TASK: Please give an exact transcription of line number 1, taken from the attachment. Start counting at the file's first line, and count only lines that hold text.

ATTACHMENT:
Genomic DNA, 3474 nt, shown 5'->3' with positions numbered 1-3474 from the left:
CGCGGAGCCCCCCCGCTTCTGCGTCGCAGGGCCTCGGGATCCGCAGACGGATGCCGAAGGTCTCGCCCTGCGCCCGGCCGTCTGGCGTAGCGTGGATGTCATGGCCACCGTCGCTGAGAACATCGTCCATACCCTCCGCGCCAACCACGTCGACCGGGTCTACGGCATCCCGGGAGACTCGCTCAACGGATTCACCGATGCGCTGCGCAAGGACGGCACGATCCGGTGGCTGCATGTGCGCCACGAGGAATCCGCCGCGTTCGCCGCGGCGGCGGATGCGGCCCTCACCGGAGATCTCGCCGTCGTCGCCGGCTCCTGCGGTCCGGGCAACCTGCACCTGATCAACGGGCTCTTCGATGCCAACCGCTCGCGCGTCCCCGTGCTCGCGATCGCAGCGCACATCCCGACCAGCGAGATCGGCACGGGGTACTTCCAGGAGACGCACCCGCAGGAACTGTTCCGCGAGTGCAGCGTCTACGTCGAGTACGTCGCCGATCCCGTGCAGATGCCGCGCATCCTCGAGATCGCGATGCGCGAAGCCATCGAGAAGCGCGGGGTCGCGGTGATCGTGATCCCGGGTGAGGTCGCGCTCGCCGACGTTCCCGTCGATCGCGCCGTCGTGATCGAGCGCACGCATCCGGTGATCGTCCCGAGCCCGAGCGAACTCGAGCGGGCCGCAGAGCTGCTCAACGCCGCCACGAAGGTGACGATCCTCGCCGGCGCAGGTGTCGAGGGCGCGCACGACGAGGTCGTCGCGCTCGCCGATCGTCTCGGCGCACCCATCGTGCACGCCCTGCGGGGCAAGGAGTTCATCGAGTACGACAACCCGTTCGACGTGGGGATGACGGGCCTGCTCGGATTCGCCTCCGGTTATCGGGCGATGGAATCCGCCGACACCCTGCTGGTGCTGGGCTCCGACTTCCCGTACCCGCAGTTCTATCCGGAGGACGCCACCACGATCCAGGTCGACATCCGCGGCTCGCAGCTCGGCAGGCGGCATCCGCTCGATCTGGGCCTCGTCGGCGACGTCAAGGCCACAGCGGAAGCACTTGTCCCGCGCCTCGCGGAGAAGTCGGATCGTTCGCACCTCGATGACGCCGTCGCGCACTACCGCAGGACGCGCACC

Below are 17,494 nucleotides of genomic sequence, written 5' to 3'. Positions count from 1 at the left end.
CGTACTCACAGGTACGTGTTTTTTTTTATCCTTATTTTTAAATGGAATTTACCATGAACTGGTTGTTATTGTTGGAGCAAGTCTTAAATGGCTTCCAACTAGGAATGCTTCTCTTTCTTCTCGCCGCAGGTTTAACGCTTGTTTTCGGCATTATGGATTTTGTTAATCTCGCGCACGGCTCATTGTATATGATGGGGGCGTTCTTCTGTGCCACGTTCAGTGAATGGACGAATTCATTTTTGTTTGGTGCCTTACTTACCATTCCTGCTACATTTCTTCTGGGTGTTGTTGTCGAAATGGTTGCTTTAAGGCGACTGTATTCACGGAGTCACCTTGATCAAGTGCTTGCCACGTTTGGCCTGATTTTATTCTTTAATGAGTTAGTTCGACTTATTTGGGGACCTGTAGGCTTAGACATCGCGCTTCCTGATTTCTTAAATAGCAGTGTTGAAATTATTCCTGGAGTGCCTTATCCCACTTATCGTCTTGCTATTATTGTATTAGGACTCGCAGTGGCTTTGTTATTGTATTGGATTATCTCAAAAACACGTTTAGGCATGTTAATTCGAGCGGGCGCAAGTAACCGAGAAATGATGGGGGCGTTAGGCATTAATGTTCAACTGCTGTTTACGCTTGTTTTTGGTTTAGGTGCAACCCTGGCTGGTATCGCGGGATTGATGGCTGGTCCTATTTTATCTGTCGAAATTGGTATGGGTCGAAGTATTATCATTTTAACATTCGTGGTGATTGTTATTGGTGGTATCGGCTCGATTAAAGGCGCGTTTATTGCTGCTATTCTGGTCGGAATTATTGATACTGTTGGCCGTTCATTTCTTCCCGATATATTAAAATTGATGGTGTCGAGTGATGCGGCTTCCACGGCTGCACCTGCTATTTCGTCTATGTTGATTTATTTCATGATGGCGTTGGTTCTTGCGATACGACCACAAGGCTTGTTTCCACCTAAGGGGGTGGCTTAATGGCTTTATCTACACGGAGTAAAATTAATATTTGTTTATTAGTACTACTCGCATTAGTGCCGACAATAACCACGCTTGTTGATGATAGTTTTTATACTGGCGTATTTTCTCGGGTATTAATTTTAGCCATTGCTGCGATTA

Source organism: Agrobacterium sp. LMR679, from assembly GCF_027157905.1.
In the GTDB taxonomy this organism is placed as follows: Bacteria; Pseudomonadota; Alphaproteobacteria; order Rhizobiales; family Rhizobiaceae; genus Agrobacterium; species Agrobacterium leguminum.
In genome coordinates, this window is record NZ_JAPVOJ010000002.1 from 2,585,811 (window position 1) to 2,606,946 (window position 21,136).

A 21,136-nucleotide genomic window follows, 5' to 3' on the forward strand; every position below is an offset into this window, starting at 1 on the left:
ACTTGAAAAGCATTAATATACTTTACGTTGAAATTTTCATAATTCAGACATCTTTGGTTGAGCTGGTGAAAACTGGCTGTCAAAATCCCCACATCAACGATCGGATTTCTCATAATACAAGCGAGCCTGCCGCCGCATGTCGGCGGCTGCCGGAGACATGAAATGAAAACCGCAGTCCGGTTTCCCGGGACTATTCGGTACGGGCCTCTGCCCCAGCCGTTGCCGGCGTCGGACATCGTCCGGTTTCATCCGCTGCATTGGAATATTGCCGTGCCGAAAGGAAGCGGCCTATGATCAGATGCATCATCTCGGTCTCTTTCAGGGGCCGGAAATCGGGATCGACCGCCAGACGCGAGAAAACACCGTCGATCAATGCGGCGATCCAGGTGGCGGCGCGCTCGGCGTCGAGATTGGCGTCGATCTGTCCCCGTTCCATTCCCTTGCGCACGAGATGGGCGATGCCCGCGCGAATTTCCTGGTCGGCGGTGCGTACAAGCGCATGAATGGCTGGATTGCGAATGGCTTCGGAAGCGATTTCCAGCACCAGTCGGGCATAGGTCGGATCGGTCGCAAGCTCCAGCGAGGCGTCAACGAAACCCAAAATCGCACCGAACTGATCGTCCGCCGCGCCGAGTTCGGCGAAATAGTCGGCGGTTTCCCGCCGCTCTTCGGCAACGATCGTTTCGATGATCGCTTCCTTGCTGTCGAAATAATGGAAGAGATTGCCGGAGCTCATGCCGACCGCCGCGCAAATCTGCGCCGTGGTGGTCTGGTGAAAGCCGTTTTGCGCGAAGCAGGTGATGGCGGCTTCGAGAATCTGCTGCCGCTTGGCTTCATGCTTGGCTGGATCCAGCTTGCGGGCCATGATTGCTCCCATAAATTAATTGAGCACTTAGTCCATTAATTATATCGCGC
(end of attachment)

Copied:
Genomic DNA, 3474 nt, shown 5'->3' with positions numbered 1-3474 from the left: